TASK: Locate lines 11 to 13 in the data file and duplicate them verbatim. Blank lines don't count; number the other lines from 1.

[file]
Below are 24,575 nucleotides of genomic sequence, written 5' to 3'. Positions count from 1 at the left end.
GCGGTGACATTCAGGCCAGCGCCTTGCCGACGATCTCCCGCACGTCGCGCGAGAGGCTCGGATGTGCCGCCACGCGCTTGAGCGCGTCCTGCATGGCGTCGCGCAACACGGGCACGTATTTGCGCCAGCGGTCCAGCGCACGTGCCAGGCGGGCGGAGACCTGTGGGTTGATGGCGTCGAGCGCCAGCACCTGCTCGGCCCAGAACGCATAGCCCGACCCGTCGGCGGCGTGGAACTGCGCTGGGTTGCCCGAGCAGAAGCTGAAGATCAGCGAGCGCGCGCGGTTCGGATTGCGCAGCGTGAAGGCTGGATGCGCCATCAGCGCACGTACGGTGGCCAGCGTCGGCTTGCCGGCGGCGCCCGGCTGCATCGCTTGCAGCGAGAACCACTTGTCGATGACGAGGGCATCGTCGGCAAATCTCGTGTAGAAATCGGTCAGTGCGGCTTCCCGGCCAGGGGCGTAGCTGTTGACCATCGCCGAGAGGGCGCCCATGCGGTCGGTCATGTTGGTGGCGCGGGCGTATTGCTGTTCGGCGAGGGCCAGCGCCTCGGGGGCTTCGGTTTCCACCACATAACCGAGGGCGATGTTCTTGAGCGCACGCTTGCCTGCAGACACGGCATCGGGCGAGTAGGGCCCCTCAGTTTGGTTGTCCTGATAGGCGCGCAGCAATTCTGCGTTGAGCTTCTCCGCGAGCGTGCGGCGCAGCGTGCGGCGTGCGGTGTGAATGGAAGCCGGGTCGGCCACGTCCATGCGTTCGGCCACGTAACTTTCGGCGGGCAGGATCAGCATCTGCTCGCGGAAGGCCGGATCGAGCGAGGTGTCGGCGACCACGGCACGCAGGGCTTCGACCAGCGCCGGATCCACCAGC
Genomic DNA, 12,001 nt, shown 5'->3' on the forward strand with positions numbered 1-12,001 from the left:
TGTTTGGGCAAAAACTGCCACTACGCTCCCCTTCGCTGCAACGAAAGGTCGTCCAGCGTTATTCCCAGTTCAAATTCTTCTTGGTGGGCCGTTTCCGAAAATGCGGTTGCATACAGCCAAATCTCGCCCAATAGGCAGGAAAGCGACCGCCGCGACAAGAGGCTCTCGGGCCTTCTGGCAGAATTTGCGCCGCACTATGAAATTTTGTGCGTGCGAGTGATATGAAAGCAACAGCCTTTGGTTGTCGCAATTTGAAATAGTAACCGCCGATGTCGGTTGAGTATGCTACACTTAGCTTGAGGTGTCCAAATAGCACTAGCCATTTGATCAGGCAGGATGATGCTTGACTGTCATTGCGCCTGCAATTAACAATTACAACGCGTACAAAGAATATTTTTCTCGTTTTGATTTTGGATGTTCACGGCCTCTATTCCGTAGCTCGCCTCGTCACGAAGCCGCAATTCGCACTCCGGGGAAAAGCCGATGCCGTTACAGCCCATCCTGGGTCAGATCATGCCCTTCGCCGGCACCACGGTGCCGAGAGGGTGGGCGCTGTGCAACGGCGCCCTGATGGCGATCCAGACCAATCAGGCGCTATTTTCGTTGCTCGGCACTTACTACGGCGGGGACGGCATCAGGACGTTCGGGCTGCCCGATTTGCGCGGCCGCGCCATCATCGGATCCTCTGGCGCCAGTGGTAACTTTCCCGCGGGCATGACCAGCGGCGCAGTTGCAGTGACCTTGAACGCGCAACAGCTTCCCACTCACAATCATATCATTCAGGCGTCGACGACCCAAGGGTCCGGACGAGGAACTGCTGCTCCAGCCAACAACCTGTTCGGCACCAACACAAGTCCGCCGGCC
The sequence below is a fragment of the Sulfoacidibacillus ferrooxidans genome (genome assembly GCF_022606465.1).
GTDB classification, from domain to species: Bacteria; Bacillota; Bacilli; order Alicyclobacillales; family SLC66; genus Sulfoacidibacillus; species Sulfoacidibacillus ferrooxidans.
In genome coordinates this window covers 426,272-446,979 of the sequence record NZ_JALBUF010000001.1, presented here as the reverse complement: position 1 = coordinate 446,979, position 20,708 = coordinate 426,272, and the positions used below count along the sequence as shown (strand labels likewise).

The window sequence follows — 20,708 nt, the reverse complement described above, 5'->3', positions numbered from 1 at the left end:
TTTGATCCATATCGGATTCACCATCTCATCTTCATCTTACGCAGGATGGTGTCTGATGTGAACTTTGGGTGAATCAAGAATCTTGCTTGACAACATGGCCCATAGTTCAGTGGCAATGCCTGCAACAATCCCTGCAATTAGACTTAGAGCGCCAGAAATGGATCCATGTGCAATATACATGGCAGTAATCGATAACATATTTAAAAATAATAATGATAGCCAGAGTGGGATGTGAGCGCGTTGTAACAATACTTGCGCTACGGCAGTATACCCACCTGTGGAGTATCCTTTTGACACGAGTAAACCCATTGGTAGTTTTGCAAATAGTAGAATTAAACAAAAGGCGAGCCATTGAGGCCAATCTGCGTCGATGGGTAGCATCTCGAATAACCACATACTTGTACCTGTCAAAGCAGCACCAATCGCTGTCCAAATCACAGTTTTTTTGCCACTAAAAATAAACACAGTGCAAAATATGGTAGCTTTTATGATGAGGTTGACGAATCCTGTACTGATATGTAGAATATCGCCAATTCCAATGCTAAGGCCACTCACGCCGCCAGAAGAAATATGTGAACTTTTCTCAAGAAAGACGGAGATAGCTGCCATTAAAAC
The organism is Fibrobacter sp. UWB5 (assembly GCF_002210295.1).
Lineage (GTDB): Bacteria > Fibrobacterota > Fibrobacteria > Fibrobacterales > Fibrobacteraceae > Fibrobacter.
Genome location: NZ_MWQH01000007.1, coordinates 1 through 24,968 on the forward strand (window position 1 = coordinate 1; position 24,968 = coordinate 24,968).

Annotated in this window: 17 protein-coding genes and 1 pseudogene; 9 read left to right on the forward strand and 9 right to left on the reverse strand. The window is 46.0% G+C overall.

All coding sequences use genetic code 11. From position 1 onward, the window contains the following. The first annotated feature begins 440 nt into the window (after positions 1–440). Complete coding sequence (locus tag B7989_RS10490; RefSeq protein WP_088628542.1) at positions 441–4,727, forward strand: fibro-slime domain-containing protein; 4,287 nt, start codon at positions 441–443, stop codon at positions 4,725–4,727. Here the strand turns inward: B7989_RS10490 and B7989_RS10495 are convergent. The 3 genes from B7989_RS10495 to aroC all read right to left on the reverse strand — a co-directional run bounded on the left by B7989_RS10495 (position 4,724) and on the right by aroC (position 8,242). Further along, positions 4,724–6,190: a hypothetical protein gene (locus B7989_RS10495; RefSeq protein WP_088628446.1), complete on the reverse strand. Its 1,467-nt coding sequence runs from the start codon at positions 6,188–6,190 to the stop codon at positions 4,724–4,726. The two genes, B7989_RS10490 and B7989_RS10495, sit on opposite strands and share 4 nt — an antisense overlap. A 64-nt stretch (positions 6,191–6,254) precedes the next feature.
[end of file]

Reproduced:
Lineage (GTDB): Bacteria > Fibrobacterota > Fibrobacteria > Fibrobacterales > Fibrobacteraceae > Fibrobacter.
Genome location: NZ_MWQH01000007.1, coordinates 1 through 24,968 on the forward strand (window position 1 = coordinate 1; position 24,968 = coordinate 24,968).

Annotated in this window: 17 protein-coding genes and 1 pseudogene; 9 read left to right on the forward strand and 9 right to left on the reverse strand. The window is 46.0% G+C overall.